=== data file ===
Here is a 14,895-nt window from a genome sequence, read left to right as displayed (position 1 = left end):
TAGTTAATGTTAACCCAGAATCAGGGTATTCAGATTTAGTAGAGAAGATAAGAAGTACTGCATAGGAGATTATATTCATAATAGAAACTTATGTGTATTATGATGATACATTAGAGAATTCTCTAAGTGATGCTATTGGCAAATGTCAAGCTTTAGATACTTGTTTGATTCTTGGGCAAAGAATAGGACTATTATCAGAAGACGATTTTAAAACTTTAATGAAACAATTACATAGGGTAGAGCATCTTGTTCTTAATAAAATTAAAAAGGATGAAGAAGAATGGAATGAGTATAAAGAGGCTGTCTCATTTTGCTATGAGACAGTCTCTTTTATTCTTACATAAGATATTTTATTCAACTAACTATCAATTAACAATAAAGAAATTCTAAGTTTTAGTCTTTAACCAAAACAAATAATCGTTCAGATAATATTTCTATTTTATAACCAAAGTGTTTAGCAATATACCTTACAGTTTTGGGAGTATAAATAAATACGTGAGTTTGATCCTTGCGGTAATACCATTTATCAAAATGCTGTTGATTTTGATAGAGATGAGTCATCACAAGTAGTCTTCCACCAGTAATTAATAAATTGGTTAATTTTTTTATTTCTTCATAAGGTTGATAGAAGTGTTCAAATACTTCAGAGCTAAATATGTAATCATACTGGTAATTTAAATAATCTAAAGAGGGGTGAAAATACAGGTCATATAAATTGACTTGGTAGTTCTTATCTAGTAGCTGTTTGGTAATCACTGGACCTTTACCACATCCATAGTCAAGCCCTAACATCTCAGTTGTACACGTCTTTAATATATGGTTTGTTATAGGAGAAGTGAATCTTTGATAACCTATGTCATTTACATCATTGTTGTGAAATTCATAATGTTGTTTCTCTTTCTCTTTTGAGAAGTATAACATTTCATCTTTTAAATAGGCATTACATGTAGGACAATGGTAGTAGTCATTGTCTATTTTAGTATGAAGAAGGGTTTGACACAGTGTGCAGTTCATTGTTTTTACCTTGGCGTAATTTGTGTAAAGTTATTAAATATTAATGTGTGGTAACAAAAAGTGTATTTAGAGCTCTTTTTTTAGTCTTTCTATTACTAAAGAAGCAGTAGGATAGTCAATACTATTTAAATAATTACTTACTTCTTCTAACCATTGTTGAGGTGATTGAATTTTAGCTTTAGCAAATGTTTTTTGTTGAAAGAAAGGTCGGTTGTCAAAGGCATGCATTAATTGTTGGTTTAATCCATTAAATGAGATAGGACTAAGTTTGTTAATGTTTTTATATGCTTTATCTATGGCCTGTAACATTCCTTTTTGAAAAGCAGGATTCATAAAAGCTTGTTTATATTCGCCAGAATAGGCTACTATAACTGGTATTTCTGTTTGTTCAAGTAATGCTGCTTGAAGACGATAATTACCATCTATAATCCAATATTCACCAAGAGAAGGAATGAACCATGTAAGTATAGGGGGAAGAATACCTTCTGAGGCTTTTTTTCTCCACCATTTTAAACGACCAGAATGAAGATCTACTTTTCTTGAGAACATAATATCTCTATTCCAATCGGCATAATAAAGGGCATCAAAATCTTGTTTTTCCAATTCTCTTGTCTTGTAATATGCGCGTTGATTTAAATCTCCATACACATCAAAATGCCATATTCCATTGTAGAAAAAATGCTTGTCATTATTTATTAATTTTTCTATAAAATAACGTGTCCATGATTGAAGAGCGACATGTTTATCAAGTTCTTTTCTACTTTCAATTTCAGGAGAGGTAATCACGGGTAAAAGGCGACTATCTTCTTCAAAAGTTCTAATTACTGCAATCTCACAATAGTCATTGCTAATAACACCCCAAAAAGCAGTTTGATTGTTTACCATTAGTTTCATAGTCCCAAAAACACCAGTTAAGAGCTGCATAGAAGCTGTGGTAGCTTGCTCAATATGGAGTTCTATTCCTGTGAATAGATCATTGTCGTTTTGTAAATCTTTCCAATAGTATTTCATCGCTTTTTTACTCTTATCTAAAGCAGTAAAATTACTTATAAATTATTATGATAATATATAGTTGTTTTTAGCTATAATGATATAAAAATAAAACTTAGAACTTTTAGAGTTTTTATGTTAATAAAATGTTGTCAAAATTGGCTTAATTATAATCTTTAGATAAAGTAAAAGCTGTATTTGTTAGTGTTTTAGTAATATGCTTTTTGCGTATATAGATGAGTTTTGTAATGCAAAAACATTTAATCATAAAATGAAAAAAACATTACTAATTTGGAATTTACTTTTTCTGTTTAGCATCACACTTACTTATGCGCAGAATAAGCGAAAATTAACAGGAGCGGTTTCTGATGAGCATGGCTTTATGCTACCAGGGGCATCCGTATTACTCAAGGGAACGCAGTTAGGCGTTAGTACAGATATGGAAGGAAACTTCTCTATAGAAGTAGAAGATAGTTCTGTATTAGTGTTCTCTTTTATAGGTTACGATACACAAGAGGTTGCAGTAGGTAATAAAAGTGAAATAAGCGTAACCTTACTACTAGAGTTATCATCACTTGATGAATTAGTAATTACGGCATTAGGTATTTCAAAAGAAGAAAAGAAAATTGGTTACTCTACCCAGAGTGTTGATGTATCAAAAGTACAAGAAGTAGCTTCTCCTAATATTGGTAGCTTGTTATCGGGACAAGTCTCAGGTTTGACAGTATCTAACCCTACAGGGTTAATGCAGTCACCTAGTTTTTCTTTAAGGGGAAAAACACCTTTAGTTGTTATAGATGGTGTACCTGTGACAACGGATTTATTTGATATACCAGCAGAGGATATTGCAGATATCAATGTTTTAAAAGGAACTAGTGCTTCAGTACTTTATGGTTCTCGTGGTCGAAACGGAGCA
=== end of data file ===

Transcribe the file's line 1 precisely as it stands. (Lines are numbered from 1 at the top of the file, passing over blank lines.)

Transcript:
Here is a 14,895-nt window from a genome sequence, read left to right as displayed (position 1 = left end):